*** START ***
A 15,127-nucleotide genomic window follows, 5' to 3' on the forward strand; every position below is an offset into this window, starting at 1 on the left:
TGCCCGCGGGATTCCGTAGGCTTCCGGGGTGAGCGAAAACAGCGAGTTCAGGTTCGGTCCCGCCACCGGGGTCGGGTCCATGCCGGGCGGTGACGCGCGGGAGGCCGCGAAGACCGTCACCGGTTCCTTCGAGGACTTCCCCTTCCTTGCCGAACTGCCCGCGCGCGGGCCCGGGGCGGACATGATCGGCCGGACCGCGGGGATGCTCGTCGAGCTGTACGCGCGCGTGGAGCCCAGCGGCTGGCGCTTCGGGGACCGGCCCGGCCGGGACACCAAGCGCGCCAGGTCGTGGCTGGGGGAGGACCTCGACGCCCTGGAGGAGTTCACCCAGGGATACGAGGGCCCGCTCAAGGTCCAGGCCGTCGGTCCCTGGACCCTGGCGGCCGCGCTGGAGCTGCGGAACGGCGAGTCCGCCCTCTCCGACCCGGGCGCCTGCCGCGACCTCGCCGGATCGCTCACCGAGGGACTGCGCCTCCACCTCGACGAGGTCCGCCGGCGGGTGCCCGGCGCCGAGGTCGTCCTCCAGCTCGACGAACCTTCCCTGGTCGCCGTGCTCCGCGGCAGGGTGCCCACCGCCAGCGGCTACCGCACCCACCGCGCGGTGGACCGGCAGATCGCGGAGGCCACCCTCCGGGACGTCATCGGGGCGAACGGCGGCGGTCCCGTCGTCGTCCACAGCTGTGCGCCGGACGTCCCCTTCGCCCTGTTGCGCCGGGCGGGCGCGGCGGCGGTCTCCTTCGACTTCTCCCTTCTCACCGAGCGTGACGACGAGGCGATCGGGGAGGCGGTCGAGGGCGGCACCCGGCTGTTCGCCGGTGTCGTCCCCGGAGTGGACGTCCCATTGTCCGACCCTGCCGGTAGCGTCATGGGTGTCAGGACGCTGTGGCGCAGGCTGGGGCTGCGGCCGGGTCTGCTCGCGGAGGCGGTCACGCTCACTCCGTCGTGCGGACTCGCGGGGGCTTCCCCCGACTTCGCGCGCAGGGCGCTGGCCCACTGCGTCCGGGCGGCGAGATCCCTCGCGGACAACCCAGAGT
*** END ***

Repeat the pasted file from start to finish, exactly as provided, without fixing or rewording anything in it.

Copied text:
A 15,127-nucleotide genomic window follows, 5' to 3' on the forward strand; every position below is an offset into this window, starting at 1 on the left:
TGCCCGCGGGATTCCGTAGGCTTCCGGGGTGAGCGAAAACAGCGAGTTCAGGTTCGGTCCCGCCACCGGGGTCGGGTCCATGCCGGGCGGTGACGCGCGGGAGGCCGCGAAGACCGTCACCGGTTCCTTCGAGGACTTCCCCTTCCTTGCCGAACTGCCCGCGCGCGGGCCCGGGGCGGACATGATCGGCCGGACCGCGGGGATGCTCGTCGAGCTGTACGCGCGCGTGGAGCCCAGCGGCTGGCGCTTCGGGGACCGGCCCGGCCGGGACACCAAGCGCGCCAGGTCGTGGCTGGGGGAGGACCTCGACGCCCTGGAGGAGTTCACCCAGGGATACGAGGGCCCGCTCAAGGTCCAGGCCGTCGGTCCCTGGACCCTGGCGGCCGCGCTGGAGCTGCGGAACGGCGAGTCCGCCCTCTCCGACCCGGGCGCCTGCCGCGACCTCGCCGGATCGCTCACCGAGGGACTGCGCCTCCACCTCGACGAGGTCCGCCGGCGGGTGCCCGGCGCCGAGGTCGTCCTCCAGCTCGACGAACCTTCCCTGGTCGCCGTGCTCCGCGGCAGGGTGCCCACCGCCAGCGGCTACCGCACCCACCGCGCGGTGGACCGGCAGATCGCGGAGGCCACCCTCCGGGACGTCATCGGGGCGAACGGCGGCGGTCCCGTCGTCGTCCACAGCTGTGCGCCGGACGTCCCCTTCGCCCTGTTGCGCCGGGCGGGCGCGGCGGCGGTCTCCTTCGACTTCTCCCTTCTCACCGAGCGTGACGACGAGGCGATCGGGGAGGCGGTCGAGGGCGGCACCCGGCTGTTCGCCGGTGTCGTCCCCGGAGTGGACGTCCCATTGTCCGACCCTGCCGGTAGCGTCATGGGTGTCAGGACGCTGTGGCGCAGGCTGGGGCTGCGGCCGGGTCTGCTCGCGGAGGCGGTCACGCTCACTCCGTCGTGCGGACTCGCGGGGGCTTCCCCCGACTTCGCGCGCAGGGCGCTGGCCCACTGCGTCCGGGCGGCGAGATCCCTCGCGGACAACCCAGAGT